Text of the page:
Thus, I believe that Abraham regarded the survival of Isaac as crucial. Indeed, Hebrews 11: 17-19 says this:

By faith Abraham, when he was tested, offered up Isaac on the altar. He who had received the promises was ready to offer his one and only son, even though God had said to him, “Through Isaac your offspring will be reckoned.” Abraham reasoned that God could raise the dead, and in a sense, he did receive Isaac back from death.

This only serves to reinforce how important Abraham regarded Isaac and thus, how much he had to trust God.

APPENDIX - Abrahamic Covenant: Gen 12:1-3, 13:14-17, 15:1-17, 17:1-27, 18:9-15, 22:15-18

The Abrahamic Covenant is stated in two places, Gen 15 & 17, 13 years apart (and repeated in Gen 12:1-3, 13:14-17, 18:9-15, 22:15-18 without using the word “covenant” nor formal sacrifices) and was an eternal covenant, Gen 13:15, 17:9, 13, 19. The covenant consisted of the following:

Gen 15

  • God promises Abram a biological son
  • God promises Abram uncountable descendants
  • God promises Abram’s descendants the land of Canaan, “from the wadi of Egypt to the great river Euphrates”.
  • God promises to return Abram’s descendants to Canaan after Egyptian slavery of 400 years
  • God promises to punish the Egyptians
  • God promises great possessions to Abram’s descendants when they leave Egypt
  • The covenant was initiated and signified by a ceremony (significant to the culture of Abraham) of cutting several animals in half and God passing between the halves, and (and so solemnly promising) to keep the provisions of the covenant.

This ceremony of cutting sacrificed animals in half is a direct allusion of the word “berith” (= “covenant”), meaning, “to cut”. That this covenant was a covenant of grace is confirmed by Gen 15:6, “Abram believed the LORD and he credited it to him as righteousness”. (See also Rom 4:3, 22, Gal 3:6, James 2:23.)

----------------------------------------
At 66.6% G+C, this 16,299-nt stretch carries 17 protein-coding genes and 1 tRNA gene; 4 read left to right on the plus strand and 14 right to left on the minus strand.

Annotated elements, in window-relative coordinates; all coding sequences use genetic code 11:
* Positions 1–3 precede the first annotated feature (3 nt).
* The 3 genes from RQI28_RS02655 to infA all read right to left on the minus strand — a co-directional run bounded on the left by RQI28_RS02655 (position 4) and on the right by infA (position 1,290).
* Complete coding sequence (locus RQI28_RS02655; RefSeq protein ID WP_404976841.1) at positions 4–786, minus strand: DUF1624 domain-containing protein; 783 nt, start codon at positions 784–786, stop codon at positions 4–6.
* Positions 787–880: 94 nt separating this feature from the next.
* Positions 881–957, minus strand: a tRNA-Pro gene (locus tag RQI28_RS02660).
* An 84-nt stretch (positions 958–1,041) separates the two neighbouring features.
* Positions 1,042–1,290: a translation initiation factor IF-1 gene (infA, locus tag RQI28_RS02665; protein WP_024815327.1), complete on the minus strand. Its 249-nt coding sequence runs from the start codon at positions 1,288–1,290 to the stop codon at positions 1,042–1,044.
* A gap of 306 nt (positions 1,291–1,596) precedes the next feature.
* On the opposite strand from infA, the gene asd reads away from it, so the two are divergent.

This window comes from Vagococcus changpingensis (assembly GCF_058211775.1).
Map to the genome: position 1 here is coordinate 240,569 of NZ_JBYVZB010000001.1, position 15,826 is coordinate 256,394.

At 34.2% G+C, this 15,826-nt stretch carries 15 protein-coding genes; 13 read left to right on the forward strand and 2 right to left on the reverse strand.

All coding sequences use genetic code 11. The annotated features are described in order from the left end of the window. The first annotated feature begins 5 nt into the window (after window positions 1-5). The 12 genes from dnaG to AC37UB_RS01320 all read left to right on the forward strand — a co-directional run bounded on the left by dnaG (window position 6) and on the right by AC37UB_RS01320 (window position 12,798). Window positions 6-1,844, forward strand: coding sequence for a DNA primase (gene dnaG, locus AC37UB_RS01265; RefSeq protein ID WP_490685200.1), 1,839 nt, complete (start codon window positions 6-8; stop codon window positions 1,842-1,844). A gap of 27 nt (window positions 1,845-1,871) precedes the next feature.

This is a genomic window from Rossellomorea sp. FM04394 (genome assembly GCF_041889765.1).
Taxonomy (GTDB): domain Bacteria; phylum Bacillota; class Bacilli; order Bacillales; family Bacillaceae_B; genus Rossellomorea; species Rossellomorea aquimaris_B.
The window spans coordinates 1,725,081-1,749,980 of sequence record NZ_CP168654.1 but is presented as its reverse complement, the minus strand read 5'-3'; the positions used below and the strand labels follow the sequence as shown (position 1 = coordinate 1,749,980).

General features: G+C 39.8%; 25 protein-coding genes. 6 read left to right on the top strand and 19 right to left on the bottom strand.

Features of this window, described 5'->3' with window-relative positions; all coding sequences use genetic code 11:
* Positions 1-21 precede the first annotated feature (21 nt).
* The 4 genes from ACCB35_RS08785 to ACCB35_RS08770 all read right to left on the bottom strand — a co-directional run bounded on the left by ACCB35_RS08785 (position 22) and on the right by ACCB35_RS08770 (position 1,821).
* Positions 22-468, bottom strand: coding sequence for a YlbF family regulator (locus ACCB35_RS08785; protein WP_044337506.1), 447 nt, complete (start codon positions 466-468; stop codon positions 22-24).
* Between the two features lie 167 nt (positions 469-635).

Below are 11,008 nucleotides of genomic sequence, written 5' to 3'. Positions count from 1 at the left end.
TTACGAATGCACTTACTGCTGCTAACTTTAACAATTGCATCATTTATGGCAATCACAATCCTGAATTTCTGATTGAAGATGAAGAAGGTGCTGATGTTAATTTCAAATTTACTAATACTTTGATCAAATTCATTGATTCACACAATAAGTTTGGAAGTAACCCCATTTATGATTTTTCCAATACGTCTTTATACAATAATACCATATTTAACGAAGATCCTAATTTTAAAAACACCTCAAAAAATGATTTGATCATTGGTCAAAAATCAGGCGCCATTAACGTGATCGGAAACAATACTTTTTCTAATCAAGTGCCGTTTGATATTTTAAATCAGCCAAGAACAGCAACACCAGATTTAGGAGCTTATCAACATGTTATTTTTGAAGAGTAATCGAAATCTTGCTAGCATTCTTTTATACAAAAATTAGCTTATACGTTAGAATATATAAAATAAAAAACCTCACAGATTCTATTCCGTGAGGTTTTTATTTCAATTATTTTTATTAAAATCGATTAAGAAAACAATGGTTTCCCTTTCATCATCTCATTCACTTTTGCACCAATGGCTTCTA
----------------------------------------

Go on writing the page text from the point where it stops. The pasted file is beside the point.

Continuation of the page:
Gen 17, 18:9-15

  • God promises a biological son by Sarah, viz. Isaac
  • God promises to greatly increase Abram’s numbers
  • God promises Abram that he would be the father of many nations
  • God promises Abraham the land of Canaan
  • God promises that Ishmael would also be fruitful
  • Abraham and his descendants must promise to be faithful to God
  • The covenant is signified by the token/sign (Heb: “oth”, Gen 17:10, 11, 13, Rom 4:11) of circumcision (= circular cut), Acts 7:8, and a change of name from Abram to Abraham.

It is immediately clear that this covenant is a re-statement, with only slight variations, of the covenant in Gen 15, and was an eternal covenant, Gen 17:7, 13.

In Gen 12:3 and 22:18, another element to the promises is added:

  • “through your offspring all nations on earth will be blessed”. This is obviously Messianic as Acts 3:25 points out. See also Gal 3:16, 19. Thus, Isaac was crucial (in earthly terms) for the birth and promise of Messiah.
  • Thanks, Dottard, for the detailed inputs. My query is on why God used the attributes for Isaac whereas they could have come from Abraham . For instance: God could have first told Abraham to sacrifice Isaac, to which Abraham could have replied with a pleading like : God, Isaac is my only son and I love him most ; can't you spare him ? Mar 1 at 2:39
  • @KadalikattJosephSibichan - we only have what is recorded to work on. That conversation is only God speaking.
    – Dottard
    Mar 1 at 2:54